Classic Computer Magazine Archive CREATIVE COMPUTING VIDEO & ARCADE GAMES VOL. 1, NO. 2 / FALL 1983 / PAGE 88




Looking for an interesting job? How about signing up for a tour of duty in the Wavy Navy. You'll sail under the proud flag of the USS Sirius and see the world (or at least everything that surrounds your Apple). Don't forget to bring your sea-sickness pills, you'll need them.

One of the best new programs introduced by Sirius Software is Wavy Navy, a machine language arcade game designed by Rodney McAuley. Using your small P.T. boat and the onboard cannon, you must dispose of as many enemy planes, helicopters, jets, and missiles as possible before they send you to Davey Jones's locker.


After the Wavy Navy banner is displayed, the menu screen is presented. You must choose one of three difficulty levels to determine the ferocity of the attacking enemy. A maximum of four people can play against each other, competing for promotions in rank. You also get to choose the type of controller you wish to use (paddles, joyport, or keyboard). If you don't want to bother your neighbors, you may elect to disengage the sound by sending it out the cassette port rather than through the speaker in the Apple. All of these options have default values so that you can jump right into a "standard" game by pressing the S key.

The computer waits for you to press a control before starting a battle. This is convenient, especially if more than one person is playing and a change of seating is desired. At the beginning of the first level, a large squadron of planes can be seen flying overhead. For a few seconds they remain in formation, but then some of them suddenly attack! These kamikaze fighters break away from the convoy and swoop down at your lone ship, dropping bombs all the while.. If this was all Wavy Navy had to offer, I would concede that it was simply a Galaxian adaptation. But Wavy Navy has much more to tempt the game-player in you.

The first, and most important thing that you notice is that instead of simply moving back and forth across the ocean surface, the waves themselves actually oscillate. This causes you to bob up and down if you try to stay in one place. The direction and speed of the waves change from level to level, making each battle a new experience. If you head into the waves, your ship quickly climbs and swoops them down. If you don't fight the current, you cover more distance, but you have trouble maneuvering on the waves. Due to the constantly moving waves, the most difficult thing about Wavy Navy is trying to guess how your boat will react to your controls.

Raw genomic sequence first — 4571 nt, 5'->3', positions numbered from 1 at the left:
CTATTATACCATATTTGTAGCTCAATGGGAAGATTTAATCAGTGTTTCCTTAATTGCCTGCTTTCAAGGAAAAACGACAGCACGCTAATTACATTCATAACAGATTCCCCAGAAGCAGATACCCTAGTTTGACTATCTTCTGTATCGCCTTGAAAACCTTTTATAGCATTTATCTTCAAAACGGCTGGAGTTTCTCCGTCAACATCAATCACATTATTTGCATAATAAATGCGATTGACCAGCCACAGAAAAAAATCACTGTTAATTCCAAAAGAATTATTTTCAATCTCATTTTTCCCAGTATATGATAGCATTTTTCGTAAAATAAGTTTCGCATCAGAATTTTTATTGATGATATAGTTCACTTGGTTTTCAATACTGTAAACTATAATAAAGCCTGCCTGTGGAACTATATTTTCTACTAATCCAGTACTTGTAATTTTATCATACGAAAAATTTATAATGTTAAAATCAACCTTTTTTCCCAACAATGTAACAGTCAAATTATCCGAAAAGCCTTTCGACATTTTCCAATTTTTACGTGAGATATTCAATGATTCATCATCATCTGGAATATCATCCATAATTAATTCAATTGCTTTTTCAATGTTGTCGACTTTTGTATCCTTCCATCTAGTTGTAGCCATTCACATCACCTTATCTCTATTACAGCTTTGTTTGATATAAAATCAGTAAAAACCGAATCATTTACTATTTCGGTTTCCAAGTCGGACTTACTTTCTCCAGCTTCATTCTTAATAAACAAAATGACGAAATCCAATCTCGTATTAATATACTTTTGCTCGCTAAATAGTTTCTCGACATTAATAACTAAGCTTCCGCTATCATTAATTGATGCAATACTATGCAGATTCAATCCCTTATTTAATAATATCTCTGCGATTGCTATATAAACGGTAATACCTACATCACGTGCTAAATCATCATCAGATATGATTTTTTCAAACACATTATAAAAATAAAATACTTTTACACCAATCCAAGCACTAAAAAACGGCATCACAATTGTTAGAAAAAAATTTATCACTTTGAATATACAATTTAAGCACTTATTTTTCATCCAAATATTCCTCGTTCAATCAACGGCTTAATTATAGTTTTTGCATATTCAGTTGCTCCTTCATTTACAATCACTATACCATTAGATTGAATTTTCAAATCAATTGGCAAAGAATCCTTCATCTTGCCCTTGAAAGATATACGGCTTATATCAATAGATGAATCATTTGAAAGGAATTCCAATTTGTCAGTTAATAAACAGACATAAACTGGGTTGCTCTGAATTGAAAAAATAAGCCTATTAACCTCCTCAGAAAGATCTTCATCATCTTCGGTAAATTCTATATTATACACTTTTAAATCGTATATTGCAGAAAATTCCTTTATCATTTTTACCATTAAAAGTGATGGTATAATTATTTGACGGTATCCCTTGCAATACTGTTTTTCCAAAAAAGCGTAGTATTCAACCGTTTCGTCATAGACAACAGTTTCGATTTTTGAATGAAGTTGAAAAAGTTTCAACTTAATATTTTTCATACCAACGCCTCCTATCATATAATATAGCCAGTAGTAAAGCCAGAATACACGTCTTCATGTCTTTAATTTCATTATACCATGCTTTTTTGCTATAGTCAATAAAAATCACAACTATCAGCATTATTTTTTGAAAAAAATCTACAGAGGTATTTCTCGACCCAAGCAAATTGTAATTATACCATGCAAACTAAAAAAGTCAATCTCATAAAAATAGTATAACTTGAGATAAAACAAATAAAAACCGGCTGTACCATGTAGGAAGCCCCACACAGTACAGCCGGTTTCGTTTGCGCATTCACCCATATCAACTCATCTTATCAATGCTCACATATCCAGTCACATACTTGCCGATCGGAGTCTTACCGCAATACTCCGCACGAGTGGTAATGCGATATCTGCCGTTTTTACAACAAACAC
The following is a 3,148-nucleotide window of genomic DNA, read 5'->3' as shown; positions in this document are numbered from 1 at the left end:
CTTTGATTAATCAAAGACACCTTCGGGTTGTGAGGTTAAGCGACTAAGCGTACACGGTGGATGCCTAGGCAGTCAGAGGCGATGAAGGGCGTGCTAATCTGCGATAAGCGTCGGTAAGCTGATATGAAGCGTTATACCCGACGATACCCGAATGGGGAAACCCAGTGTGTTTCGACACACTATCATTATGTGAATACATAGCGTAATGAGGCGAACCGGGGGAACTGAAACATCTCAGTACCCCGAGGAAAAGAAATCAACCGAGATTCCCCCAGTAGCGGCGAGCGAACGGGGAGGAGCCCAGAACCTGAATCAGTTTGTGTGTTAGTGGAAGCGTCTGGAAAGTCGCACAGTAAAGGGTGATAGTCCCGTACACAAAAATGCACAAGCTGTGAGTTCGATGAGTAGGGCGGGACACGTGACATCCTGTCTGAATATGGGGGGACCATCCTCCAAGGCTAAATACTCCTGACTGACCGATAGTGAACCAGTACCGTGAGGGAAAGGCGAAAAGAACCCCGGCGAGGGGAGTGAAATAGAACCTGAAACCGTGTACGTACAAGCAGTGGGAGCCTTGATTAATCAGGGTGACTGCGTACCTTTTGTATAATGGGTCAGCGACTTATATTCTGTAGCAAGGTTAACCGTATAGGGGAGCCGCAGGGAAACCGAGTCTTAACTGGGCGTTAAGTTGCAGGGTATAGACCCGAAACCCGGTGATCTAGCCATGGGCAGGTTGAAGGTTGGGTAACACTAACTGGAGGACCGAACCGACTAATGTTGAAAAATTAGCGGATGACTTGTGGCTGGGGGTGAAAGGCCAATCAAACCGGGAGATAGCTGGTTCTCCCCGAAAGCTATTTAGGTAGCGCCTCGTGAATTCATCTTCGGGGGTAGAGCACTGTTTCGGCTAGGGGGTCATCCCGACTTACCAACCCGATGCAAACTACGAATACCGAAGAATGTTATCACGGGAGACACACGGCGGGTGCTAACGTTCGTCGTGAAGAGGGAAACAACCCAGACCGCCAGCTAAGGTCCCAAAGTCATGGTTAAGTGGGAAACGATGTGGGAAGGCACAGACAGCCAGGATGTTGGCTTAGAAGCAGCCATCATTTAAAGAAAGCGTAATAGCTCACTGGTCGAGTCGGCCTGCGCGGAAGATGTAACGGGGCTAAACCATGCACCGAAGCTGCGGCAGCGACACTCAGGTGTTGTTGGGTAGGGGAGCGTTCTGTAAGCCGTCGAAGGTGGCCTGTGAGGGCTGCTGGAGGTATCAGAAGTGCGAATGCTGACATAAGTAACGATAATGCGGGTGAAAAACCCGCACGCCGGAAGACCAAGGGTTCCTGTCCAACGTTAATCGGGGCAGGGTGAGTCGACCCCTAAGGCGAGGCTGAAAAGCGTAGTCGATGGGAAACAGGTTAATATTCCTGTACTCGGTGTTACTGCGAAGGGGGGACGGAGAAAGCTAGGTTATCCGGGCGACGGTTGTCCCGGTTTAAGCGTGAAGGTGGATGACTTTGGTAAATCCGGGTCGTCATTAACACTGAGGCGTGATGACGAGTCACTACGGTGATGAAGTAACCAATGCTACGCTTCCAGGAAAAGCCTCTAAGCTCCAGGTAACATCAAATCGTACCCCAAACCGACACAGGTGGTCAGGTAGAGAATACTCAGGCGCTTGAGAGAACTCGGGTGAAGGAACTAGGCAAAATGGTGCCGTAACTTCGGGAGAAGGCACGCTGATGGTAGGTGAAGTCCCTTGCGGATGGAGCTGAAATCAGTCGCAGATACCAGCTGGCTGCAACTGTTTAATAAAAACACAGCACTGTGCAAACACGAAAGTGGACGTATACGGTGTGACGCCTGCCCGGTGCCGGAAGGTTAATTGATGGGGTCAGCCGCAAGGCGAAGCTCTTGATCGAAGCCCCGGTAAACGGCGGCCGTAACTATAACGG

In addition to the kamikaze fighters, helicopters armed with large-caliber machine guns also roam the skies in search of your ship. For the most part, choppers stay at the top of the convoy, but when they do come down to attack, look out, these guys are lethal! All you can do is shoot like crazy and hope that you hit them before they get you.

As you advance in level and rank, the enemy sends more sophisticated weapons after you.

The deadliest of these are the jets that cut through the sky dropping a steady stream of bombs in their wake. You also encounter Exocet missiles which streak through the battle, cruising just above the waves. Floating in the waves themselves are mines which further complicate your mission. These mines are deadly only when they are exposed. If a mine is covered with water, it is safe to pass over it. Mines cannot be destroyed, only avoided.

Name of Package: Wavy Navy
Type: Arcade
System: 48K Apple II/II+
Format: Disk
Language: Assembly
Summary: Excellent
Price: $34.95
Manufacturer: Sirius Software,
10364 Rockingham Dr.,
Sacramento, CA 95827

One enjoyable thing about Wavy Navy is that the difficulty of the game progresses naturally, not in giant leaps. The program slowly mixes and matches different forms of enemies to allow you to experience a variety of attack combinations before you are ultimately destroyed.

The graphics of Wavy Navy are superbly done. As the enemy planes swoop down for the kill, they twist and turn in a stunning display of aerial maneuvers. The animation of the helicopters and their machine-gun fire is also done very professionally. The explosions in the air are big, colorful, and long-lasting which makes the battle a bit confusing. Sometimes your target is completely blocked from view by a cloud of smoke. As you watch your boat bob and weave on the surface of the ocean, you almost feel as if you are out at sea.

Programmer McAuley has made good use of the sound effects capabilities of the Apple. During play, the speaker receives a thorough workout. Every little detail has been attended to, right down to the splash of a plane hitting the water, and the whir of the spinning helicopter blades. Each time you complete a battle, you are given an additional ship and a promotion in rank. This auspicious occasion is replete with appropriate musical accompaniment--more than ten different jingles in all.

I believe Wavy Navy has the potential to be adapted for the coin-op arcade. The undulating wave surface is an original idea and is combined successfully with a very challenging shoot-'em-up concept. But in case it never makes it to your local arcade, you can pick up Wavy Navy at your computer store. You had better hurry though, before the program is sold out. Wavy Navy is sure to be in great demand.